Wednesday 28 September 2016

Pregnant women urged to be cautious over kissing as Zika virus fears grow

Published 06/02/2016 | 09:23

A Guna indigenous woman lies down during an ultrasound scan given by a health worker in Carti in the region of Guna Yala in this handout taken on February 2, 2016 and provided to Reuters by the Panama Ministry of Health on February 5. Panama's Health Ministry has reached out to an indigenous community to the northeast of the Central American nation following some 50 reported cases of Zika. Reuters/Panama Ministry of Health/Handout via Reuters
A Guna indigenous woman lies down during an ultrasound scan given by a health worker in Carti in the region of Guna Yala in this handout taken on February 2, 2016 and provided to Reuters by the Panama Ministry of Health on February 5. Panama's Health Ministry has reached out to an indigenous community to the northeast of the Central American nation following some 50 reported cases of Zika. Reuters/Panama Ministry of Health/Handout via Reuters

Pregnant women should not kiss anyone other than a regular partner, Brazil health officials warned in a sign of growing concern over the Zika virus.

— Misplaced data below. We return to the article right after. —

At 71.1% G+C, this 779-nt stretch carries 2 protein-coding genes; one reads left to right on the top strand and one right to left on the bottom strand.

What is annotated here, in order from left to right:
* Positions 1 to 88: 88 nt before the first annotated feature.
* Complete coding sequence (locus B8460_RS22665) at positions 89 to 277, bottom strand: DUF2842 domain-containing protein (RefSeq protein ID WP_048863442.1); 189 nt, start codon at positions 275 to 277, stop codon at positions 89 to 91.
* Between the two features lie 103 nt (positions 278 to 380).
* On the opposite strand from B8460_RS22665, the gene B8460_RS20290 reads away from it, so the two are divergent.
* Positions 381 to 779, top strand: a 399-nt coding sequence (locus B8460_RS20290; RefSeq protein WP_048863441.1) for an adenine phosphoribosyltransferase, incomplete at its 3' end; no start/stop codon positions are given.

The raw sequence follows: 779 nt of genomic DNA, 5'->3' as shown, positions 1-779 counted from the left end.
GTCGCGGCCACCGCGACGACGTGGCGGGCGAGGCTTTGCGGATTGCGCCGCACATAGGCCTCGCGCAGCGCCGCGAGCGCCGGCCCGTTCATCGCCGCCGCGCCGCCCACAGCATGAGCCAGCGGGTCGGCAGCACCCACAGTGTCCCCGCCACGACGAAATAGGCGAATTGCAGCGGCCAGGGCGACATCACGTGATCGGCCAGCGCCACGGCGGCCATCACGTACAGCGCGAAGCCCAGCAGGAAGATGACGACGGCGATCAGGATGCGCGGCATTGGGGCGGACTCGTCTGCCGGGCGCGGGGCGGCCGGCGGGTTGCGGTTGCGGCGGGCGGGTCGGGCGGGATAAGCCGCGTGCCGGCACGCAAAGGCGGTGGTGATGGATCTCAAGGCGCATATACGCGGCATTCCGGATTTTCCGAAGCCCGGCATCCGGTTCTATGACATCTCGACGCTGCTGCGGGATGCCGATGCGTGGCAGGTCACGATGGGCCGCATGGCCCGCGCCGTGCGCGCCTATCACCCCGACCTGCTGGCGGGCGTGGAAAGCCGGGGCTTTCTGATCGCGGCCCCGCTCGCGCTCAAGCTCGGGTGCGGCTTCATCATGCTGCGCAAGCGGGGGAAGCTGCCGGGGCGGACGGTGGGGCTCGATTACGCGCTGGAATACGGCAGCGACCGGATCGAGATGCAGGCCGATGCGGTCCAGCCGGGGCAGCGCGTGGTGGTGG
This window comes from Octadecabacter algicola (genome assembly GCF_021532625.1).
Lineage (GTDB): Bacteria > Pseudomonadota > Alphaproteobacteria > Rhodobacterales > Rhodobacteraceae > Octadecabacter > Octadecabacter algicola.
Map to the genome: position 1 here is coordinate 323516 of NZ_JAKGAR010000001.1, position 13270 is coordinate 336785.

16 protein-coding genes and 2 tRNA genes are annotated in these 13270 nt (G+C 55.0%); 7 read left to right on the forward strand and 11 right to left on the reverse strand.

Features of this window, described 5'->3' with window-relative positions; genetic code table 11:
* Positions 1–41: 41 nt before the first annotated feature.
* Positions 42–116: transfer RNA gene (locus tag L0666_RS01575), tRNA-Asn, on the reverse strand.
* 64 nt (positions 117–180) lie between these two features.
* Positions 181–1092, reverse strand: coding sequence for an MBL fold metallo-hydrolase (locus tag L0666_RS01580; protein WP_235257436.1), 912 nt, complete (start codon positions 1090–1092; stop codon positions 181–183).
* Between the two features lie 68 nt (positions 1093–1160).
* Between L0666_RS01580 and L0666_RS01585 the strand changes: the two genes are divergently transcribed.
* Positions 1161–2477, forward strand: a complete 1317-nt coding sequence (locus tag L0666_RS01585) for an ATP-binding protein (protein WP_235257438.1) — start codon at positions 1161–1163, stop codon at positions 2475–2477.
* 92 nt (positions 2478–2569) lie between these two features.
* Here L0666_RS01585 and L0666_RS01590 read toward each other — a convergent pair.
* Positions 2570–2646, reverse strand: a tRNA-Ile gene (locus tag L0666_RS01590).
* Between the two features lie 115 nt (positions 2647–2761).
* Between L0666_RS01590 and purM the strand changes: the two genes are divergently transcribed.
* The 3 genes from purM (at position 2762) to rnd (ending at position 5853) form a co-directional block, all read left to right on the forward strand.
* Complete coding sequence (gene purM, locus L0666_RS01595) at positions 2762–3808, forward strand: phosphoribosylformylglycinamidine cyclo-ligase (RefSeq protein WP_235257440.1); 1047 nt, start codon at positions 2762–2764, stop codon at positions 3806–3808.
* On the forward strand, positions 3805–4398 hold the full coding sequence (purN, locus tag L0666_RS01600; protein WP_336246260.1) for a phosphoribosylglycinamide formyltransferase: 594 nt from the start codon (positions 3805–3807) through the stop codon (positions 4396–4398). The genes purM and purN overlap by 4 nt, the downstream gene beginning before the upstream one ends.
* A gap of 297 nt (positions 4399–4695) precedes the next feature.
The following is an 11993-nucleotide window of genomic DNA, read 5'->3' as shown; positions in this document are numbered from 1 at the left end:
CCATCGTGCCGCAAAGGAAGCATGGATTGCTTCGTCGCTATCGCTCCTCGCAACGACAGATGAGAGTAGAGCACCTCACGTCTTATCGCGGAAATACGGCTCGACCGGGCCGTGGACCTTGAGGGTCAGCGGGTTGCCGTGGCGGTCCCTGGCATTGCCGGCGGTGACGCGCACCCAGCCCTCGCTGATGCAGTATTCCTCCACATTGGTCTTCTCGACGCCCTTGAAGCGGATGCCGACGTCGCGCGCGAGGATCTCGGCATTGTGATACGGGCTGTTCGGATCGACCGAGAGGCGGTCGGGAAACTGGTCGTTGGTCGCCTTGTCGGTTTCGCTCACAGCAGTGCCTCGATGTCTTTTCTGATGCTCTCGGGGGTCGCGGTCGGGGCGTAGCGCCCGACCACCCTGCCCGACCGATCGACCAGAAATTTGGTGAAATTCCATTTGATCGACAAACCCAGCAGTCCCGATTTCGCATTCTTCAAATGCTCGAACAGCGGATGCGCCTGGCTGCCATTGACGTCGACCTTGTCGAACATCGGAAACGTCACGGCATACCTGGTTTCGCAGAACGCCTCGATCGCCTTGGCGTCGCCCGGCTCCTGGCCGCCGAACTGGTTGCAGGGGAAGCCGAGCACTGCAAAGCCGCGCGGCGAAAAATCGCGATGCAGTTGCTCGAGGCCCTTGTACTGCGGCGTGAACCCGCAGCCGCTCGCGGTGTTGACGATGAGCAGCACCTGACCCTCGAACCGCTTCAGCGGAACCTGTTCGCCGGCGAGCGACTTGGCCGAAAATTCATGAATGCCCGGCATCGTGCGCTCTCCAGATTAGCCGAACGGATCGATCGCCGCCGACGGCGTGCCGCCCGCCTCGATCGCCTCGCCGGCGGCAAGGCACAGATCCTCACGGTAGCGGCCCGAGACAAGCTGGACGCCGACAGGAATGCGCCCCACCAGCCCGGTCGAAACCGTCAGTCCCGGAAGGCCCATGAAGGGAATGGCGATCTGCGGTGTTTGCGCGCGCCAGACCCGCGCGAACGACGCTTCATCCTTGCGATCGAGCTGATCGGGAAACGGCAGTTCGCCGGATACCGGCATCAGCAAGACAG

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They were also told to avoid sharing cutlery, glasses and plates with people who have symptoms of the virus, while men were warned to use condoms with pregnant partners if they have visited countries where the virus is present.

UN officials called on many Catholic-majority countries in Latin America to loosen their abortion laws to allow women to terminate pregnancies if they fear the foetus may be at risk of a rare birth defect that causes brain damage and an abnormally small head, which may be linked to the virus.

In Brazil, Paulo Gadelha, president of the Fiocruz research institute, said that scientists have found live virus in saliva and urine samples, and the possibility it could be spread by the two body fluids requires further study.

He urged pregnant women to take special precautions, stressing both the seriousness of the discovery and the reality that it was too soon to say how it could impact on the epidemic.

"This is not a generalised public health measure, for the love of God," he said.

Friday's announcement coincided with the start of Carnival, a five-day event that sees millions of people take part in alcohol-fuelled parties where kissing as many people as possible is a popular pastime.

Mr Gadelha said the discovery need not alter Carnival plans for anyone but pregnant women.

He also stressed that the Aedes aegpyti mosquito, which spreads dengue, chikungunya and yellow fever as well as Zika, remains the virus' main vector and said the fight against the mosquito should be a top priority.

Press Association

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